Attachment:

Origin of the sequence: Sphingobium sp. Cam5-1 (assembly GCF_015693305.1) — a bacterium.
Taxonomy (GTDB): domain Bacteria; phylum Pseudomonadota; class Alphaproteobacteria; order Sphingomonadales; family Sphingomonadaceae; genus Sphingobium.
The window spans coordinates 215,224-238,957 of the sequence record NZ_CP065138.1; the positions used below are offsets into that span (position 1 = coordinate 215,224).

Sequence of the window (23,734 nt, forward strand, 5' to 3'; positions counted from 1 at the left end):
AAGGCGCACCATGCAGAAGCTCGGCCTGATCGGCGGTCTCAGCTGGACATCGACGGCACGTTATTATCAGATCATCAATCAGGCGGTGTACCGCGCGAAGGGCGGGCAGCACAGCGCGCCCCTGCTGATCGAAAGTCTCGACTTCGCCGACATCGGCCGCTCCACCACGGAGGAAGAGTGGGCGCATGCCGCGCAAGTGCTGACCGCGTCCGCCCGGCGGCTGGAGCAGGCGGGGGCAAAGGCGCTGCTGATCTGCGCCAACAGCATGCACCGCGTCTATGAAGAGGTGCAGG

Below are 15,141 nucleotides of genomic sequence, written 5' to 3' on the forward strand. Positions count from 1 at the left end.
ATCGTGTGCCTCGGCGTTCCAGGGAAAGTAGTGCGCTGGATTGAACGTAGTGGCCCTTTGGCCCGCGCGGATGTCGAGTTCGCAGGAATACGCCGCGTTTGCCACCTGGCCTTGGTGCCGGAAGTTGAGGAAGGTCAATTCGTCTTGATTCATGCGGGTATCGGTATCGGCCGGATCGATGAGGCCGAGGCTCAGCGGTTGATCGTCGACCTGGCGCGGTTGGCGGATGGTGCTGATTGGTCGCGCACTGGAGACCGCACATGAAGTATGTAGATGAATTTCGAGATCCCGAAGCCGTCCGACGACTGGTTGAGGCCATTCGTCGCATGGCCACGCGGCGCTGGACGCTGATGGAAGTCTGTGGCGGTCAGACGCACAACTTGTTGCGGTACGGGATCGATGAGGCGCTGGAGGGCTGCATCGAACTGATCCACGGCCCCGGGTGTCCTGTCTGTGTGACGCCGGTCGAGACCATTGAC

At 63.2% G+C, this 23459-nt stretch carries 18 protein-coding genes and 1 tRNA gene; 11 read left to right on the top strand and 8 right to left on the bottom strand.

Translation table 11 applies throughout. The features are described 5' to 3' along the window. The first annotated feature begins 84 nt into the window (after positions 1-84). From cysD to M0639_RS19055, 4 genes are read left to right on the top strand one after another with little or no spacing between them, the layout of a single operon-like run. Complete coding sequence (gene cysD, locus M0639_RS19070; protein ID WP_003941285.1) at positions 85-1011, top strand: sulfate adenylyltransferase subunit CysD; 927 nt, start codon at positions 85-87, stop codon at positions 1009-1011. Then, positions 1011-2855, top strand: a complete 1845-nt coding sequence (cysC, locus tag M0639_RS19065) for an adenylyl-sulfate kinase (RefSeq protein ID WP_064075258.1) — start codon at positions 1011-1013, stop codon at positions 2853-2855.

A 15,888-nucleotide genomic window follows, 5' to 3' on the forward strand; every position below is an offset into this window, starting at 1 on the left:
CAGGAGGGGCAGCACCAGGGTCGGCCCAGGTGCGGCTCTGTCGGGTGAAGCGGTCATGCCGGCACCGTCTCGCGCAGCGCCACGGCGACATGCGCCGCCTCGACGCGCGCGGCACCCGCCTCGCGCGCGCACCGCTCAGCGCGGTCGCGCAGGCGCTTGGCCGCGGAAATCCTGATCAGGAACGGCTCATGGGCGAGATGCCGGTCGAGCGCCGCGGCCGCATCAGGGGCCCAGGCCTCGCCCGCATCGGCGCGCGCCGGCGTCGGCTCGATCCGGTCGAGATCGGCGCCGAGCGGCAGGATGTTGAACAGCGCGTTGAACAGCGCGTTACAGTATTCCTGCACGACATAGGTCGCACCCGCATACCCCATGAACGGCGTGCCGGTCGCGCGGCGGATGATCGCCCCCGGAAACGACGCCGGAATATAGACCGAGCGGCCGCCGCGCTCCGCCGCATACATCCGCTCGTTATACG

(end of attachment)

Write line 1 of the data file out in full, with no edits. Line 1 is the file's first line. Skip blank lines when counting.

Origin of the sequence: Sphingobium sp. Cam5-1 (assembly GCF_015693305.1) — a bacterium.